Originally Posted by davegow
This illustrates one reason why front-projection has technical advantages in large sizes, since the yield issue is confined to tiny chips inside the projector, not spread out over the screen.
Front projection has a lot of advantages. It's disadvantages remain completely fundamental
to the technology and experiments in "daylight viewable" screens haven't done much (anything?) to cahnge the equation.
Fact is, front projection into the home is not expanding as a fraction of the market. And things like 90" Sharp LCDs are going to eventually lead to its presence shrinking. There was a push a few years with the "daylight viewable" screens to change things, but what happened was the screens cost thousands instead of $200-300 like a regular screen and therefore projectors still cost a lot to implement.
(There are other reasons people don't want projectors. They need to be installed in ceilings or have cables draped around. You'd be surprised to learn that many people cannot realistically have a projector in their family room even if they wanted one as no install is viable.)
Anyway, you are certainly spot on about yield. In the long run, however, yield rises high enough for whatever size of flat panel being made to be reasonably viable. The Sharp 80" on an older 40" line shows that kind of progression.
Very large commercial displays, for example at stadiums, often consist of multiple panels bolted together with individual datafeeds. That gets around the yield issue, since a faulty panel can be replaced without touching the remaining ones. I wonder if such a model might be tried in some future high-end home TVs. If so, bring your checkbook.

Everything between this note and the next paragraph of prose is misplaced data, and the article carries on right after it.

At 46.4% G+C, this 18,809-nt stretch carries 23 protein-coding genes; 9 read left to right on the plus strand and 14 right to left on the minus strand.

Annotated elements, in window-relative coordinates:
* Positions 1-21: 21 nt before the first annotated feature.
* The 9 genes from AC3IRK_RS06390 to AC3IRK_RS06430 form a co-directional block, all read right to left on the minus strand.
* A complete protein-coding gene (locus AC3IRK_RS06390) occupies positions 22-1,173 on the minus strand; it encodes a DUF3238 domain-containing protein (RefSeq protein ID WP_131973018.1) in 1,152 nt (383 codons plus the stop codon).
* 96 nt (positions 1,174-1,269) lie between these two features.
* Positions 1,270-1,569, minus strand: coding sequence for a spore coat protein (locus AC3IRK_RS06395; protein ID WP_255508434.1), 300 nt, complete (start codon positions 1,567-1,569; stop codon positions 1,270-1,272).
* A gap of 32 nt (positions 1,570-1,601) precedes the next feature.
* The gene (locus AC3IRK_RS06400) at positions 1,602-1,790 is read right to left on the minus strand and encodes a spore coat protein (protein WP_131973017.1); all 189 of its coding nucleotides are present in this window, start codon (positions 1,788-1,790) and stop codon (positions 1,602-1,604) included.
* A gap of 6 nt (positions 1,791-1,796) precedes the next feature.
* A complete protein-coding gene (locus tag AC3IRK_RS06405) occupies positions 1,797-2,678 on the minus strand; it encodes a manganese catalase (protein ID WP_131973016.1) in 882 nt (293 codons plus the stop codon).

The problem with this is the inter-panel spacing has to be less than one-pixel. No current panel design makes this realistic. Anything greater, and the screen will have a large grid where the panels are joined. I have envisioned a system by which OLED panels could work this way, but the alignment would still be challenging and the manufacturing of the "tiles" would be difficult as well. At the end of the day, it's possible that even an 8G fab can turn out 2 100" OLED panels at a time.
Should the OLED revolution take off, eventually you'll see larger sizes, especially if manufacturing techniques get radically altered. That said, the logistics of moving rigid displays are what they are, which is why ideas like "tiled" displays and roll up OLEDs are popular here. "How can I go even bigger
someday?" Legitimate questions, but also why the projector market still exists.